Sam Gilliam, Irish Spring Here, 1980

not currently on view

Sam Gilliam, Irish Spring Here, 1980. Acrylic and rhoplex on canvas. 80 x 195 inches. Collection of the Madison Museum of Contemporary Art. Gift of Don and Nancy Eller.

This teaching page is a resource to help you prepare your students for their visit to the museum and extend the discussion after your visit. Here, you can find information on the artthe artistkey ideasdiscussion questions, and additional resources. You can also download a large image of Irish Spring Here.

THE ART

Irish Spring Here, created in 1980, is one of many heavily textured, geometric collage paintings that Sam Gilliam began creating in the mid 1970s. By this time Gilliam had already received positive critical reception for his draped and suspended paintings. In these paintings, unframed canvases soaked with diluted oil paints were twisted, folded, and suspended in exhibition spaces, drawing attention to their three-dimensional qualities. Irish Spring Here and his other collage paintings of this period are representative of an aesthetic shift in Gilliam's artwork as well as a testament to his sustained devotion to innovation, whether it be through exploring uncharted aesthetic territory or refining past techniques. Curator Jonathan Binstock has written that Gilliam “pursues transformation as if the uncertainty resulting from it were something to covet.”

Measuring over six feet by sixteen feet, Irish Spring Here occupies the viewer's entire range of sight when standing in front of the painting. Gilliam created the work by applying acrylic paint that is treated with rhoplex to a framed canvas. Rhoplex is an acrylic medium that allows for the thick application of paint. Deep blue, jade green, red, yellow, and white paints were applied across the canvas in what seems to be a random, improvised manner. In similar paintings from the same period, Gilliam used a shag-rug rake to pull and scrape the paint across the surface of a canvas. This process formed rough, sweeping grooves in the paint and created a highly textured, stucco-like surface similar to that of Irish Spring Here. In these highly textured paintings, Gilliam focused on the ability of the paint medium to endow the work with sculptural qualities.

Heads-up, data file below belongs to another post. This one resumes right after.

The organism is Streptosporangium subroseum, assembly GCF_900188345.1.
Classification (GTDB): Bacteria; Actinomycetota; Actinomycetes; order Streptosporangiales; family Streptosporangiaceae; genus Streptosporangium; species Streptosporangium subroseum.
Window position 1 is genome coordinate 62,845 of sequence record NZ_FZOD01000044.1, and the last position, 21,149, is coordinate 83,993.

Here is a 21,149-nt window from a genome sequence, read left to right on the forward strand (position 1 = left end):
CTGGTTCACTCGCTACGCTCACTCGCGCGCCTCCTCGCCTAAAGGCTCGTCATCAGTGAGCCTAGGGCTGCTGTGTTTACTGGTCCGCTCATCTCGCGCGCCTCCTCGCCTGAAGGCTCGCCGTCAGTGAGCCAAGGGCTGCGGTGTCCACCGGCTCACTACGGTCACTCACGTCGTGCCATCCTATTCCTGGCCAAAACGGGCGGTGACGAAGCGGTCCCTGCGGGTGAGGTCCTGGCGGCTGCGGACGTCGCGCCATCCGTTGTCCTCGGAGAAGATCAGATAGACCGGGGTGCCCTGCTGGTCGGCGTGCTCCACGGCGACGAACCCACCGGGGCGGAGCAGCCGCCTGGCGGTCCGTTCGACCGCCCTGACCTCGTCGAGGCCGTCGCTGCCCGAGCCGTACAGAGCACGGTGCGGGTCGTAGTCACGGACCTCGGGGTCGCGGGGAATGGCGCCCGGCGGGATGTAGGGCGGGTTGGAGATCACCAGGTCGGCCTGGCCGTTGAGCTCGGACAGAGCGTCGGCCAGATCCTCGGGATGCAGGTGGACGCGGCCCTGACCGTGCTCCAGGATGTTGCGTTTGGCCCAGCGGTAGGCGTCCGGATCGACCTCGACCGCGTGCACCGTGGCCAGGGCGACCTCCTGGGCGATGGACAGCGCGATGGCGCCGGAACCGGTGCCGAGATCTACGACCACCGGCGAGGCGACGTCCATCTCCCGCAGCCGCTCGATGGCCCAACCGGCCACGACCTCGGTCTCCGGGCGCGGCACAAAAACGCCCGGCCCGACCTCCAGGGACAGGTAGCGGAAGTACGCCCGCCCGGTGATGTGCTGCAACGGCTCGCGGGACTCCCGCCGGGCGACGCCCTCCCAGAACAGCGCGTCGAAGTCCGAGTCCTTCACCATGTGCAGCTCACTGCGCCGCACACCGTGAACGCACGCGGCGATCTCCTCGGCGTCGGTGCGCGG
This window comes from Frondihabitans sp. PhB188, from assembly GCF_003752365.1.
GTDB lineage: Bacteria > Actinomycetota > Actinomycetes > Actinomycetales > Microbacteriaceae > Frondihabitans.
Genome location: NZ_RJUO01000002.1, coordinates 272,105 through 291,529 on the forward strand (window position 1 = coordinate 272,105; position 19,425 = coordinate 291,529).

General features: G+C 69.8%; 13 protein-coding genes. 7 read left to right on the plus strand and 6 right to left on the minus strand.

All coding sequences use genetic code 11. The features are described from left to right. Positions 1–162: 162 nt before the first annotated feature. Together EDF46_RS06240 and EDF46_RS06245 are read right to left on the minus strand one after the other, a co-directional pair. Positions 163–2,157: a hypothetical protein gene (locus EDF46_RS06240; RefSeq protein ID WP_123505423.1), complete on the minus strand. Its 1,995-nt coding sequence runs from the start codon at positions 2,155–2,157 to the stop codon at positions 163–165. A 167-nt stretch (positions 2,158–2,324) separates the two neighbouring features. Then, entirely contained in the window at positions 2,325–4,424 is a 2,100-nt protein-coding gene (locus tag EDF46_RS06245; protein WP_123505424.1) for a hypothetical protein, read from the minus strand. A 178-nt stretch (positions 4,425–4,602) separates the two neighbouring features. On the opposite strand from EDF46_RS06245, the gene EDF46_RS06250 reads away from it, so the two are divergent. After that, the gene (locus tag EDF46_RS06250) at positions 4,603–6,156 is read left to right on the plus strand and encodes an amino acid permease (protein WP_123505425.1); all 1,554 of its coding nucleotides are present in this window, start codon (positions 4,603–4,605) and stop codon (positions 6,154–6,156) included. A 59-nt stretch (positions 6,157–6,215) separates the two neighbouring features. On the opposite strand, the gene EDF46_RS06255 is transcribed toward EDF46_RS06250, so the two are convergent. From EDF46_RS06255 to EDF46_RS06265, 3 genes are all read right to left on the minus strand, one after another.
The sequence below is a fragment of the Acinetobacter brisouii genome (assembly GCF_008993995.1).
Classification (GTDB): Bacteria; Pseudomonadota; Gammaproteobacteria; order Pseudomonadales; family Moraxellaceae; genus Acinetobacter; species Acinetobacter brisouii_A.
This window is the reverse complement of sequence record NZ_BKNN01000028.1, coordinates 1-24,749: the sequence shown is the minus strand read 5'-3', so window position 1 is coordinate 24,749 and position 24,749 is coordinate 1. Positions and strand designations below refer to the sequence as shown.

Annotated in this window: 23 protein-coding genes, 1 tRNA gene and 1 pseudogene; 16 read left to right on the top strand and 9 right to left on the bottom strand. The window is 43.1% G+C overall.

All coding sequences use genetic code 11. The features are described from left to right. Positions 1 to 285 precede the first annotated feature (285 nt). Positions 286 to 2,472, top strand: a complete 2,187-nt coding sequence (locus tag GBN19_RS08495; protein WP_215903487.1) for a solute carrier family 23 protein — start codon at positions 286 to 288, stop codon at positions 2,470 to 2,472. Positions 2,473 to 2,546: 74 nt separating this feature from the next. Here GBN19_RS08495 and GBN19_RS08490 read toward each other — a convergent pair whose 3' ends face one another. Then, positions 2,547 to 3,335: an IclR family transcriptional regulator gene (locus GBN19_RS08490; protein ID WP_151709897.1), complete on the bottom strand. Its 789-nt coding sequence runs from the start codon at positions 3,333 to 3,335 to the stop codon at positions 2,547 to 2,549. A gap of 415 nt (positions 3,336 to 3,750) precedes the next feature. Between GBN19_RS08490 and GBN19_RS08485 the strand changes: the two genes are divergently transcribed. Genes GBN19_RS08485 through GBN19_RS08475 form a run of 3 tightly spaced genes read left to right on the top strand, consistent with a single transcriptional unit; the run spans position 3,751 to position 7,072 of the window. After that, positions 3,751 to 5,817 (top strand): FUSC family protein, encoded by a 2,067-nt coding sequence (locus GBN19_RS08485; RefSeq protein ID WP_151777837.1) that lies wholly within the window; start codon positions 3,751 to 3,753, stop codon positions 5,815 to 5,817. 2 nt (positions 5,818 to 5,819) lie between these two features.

Irish Spring Here also explores elements of collage. In this and others of his collage paintings, Gilliam painted on canvas, cut the canvas into geometric shapes, and then reconfigured the cut pieces into new compositions. Within Irish Spring Here, incised rectilinear canvas shapes fit together neatly and are held together with fiberglass tape that is visible where the collage pieces meet. The pieces fit together like a puzzle, suggesting preparation and measurements that compliment the improvised manipulation of paint. The linear qualities of the collage elements are a counterpoise to the emotive splashes, drips, and dense mounds of boldly colored paint that form the surface of Irish Spring Here. The artist chose the title as a loose reference to Saint Patrick’s Day, leaving the painting’s connection to the holiday open to interpretation.

Though much of Gilliam's work is informed by color-field painting, where paint is applied to a surface in large, often pure areas of flat color to emphasize its two-dimensional properties, Irish Spring Here reveals his interest in incorporating the expressive marks, visual rhythm, and dramatic color associated with abstract expressionism. He was also greatly influenced by John Coltrane, an American Jazz saxophonist and composer. Like Coltrane, Gilliam spent a great deal of time practicing his techniques and conceptualizing his compositions prior to engaging in improvisation. Gilliam simply states, "One has to spend time practicing."

THE ARTIST